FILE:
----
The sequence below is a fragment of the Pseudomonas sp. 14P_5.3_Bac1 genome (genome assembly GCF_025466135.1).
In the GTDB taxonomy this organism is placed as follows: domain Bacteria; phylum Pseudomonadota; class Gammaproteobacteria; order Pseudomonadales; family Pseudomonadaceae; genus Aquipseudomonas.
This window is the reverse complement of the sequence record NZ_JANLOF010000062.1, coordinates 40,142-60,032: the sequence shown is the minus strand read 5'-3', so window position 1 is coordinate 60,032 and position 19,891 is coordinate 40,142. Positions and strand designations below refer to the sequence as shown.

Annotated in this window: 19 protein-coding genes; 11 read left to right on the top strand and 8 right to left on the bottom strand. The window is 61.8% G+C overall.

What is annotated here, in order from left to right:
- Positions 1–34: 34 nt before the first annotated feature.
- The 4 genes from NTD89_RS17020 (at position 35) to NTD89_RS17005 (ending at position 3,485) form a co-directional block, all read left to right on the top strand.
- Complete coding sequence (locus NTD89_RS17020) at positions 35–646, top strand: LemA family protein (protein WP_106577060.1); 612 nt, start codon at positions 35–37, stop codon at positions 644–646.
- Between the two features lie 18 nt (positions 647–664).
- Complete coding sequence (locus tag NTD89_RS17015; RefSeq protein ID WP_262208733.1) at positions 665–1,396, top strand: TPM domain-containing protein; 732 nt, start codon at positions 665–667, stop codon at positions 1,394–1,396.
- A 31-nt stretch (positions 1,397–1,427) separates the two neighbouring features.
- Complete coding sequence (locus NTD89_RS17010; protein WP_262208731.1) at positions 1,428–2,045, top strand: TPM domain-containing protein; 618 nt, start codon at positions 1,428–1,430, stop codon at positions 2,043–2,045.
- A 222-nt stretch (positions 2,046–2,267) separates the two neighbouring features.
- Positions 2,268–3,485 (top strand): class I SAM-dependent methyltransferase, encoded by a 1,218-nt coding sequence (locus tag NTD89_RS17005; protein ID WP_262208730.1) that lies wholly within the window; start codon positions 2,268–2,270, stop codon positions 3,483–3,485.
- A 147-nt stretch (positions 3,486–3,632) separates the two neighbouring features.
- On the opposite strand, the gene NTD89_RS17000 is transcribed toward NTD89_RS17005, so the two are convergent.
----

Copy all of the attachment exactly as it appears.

The sequence below is a fragment of the Pseudomonas sp. 14P_5.3_Bac1 genome (genome assembly GCF_025466135.1).
In the GTDB taxonomy this organism is placed as follows: domain Bacteria; phylum Pseudomonadota; class Gammaproteobacteria; order Pseudomonadales; family Pseudomonadaceae; genus Aquipseudomonas.
This window is the reverse complement of the sequence record NZ_JANLOF010000062.1, coordinates 40,142-60,032: the sequence shown is the minus strand read 5'-3', so window position 1 is coordinate 60,032 and position 19,891 is coordinate 40,142. Positions and strand designations below refer to the sequence as shown.

Annotated in this window: 19 protein-coding genes; 11 read left to right on the top strand and 8 right to left on the bottom strand. The window is 61.8% G+C overall.

What is annotated here, in order from left to right:
- Positions 1–34: 34 nt before the first annotated feature.
- The 4 genes from NTD89_RS17020 (at position 35) to NTD89_RS17005 (ending at position 3,485) form a co-directional block, all read left to right on the top strand.
- Complete coding sequence (locus NTD89_RS17020) at positions 35–646, top strand: LemA family protein (protein WP_106577060.1); 612 nt, start codon at positions 35–37, stop codon at positions 644–646.
- Between the two features lie 18 nt (positions 647–664).
- Complete coding sequence (locus tag NTD89_RS17015; RefSeq protein ID WP_262208733.1) at positions 665–1,396, top strand: TPM domain-containing protein; 732 nt, start codon at positions 665–667, stop codon at positions 1,394–1,396.
- A 31-nt stretch (positions 1,397–1,427) separates the two neighbouring features.
- Complete coding sequence (locus NTD89_RS17010; protein WP_262208731.1) at positions 1,428–2,045, top strand: TPM domain-containing protein; 618 nt, start codon at positions 1,428–1,430, stop codon at positions 2,043–2,045.
- A 222-nt stretch (positions 2,046–2,267) separates the two neighbouring features.
- Positions 2,268–3,485 (top strand): class I SAM-dependent methyltransferase, encoded by a 1,218-nt coding sequence (locus tag NTD89_RS17005; protein ID WP_262208730.1) that lies wholly within the window; start codon positions 2,268–2,270, stop codon positions 3,483–3,485.
- A 147-nt stretch (positions 3,486–3,632) separates the two neighbouring features.
- On the opposite strand, the gene NTD89_RS17000 is transcribed toward NTD89_RS17005, so the two are convergent.